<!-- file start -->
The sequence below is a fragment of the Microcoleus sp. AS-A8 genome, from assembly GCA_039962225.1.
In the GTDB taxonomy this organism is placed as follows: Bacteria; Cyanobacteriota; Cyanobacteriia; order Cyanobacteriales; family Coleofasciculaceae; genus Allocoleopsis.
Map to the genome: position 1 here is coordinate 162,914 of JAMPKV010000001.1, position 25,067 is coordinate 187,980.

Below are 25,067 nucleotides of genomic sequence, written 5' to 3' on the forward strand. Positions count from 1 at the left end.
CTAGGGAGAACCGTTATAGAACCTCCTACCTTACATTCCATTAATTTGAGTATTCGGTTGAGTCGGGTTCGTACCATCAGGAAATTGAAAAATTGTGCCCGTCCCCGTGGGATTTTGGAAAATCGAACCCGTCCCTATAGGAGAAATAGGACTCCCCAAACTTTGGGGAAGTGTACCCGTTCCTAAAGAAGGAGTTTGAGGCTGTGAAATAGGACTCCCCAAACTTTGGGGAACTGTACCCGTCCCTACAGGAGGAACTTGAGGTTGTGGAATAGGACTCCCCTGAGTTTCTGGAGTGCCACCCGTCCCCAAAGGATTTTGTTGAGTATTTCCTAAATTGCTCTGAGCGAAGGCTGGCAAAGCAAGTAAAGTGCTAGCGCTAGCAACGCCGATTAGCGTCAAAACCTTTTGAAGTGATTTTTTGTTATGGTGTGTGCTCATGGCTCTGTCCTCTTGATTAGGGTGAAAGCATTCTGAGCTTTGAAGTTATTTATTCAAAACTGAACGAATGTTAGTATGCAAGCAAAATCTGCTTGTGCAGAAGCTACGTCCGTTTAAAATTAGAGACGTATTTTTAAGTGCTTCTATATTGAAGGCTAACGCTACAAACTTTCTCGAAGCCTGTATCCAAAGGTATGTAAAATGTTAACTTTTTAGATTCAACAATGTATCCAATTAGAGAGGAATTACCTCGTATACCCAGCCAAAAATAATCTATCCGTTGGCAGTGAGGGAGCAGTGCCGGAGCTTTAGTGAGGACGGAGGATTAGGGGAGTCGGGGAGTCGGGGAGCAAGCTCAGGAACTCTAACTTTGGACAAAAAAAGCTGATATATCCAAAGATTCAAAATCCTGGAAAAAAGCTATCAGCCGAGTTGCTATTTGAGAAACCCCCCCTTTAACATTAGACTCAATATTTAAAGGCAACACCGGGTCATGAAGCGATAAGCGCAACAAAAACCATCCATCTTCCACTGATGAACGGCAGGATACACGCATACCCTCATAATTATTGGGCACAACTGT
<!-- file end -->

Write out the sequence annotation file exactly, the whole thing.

The sequence below is a fragment of the Microcoleus sp. AS-A8 genome, from assembly GCA_039962225.1.
In the GTDB taxonomy this organism is placed as follows: Bacteria; Cyanobacteriota; Cyanobacteriia; order Cyanobacteriales; family Coleofasciculaceae; genus Allocoleopsis.
Map to the genome: position 1 here is coordinate 162,914 of JAMPKV010000001.1, position 25,067 is coordinate 187,980.

Below are 25,067 nucleotides of genomic sequence, written 5' to 3' on the forward strand. Positions count from 1 at the left end.
CTAGGGAGAACCGTTATAGAACCTCCTACCTTACATTCCATTAATTTGAGTATTCGGTTGAGTCGGGTTCGTACCATCAGGAAATTGAAAAATTGTGCCCGTCCCCGTGGGATTTTGGAAAATCGAACCCGTCCCTATAGGAGAAATAGGACTCCCCAAACTTTGGGGAAGTGTACCCGTTCCTAAAGAAGGAGTTTGAGGCTGTGAAATAGGACTCCCCAAACTTTGGGGAACTGTACCCGTCCCTACAGGAGGAACTTGAGGTTGTGGAATAGGACTCCCCTGAGTTTCTGGAGTGCCACCCGTCCCCAAAGGATTTTGTTGAGTATTTCCTAAATTGCTCTGAGCGAAGGCTGGCAAAGCAAGTAAAGTGCTAGCGCTAGCAACGCCGATTAGCGTCAAAACCTTTTGAAGTGATTTTTTGTTATGGTGTGTGCTCATGGCTCTGTCCTCTTGATTAGGGTGAAAGCATTCTGAGCTTTGAAGTTATTTATTCAAAACTGAACGAATGTTAGTATGCAAGCAAAATCTGCTTGTGCAGAAGCTACGTCCGTTTAAAATTAGAGACGTATTTTTAAGTGCTTCTATATTGAAGGCTAACGCTACAAACTTTCTCGAAGCCTGTATCCAAAGGTATGTAAAATGTTAACTTTTTAGATTCAACAATGTATCCAATTAGAGAGGAATTACCTCGTATACCCAGCCAAAAATAATCTATCCGTTGGCAGTGAGGGAGCAGTGCCGGAGCTTTAGTGAGGACGGAGGATTAGGGGAGTCGGGGAGTCGGGGAGCAAGCTCAGGAACTCTAACTTTGGACAAAAAAAGCTGATATATCCAAAGATTCAAAATCCTGGAAAAAAGCTATCAGCCGAGTTGCTATTTGAGAAACCCCCCCTTTAACATTAGACTCAATATTTAAAGGCAACACCGGGTCATGAAGCGATAAGCGCAACAAAAACCATCCATCTTCCACTGATGAACGGCAGGATACACGCATACCCTCATAATTATTGGGCACAACTGT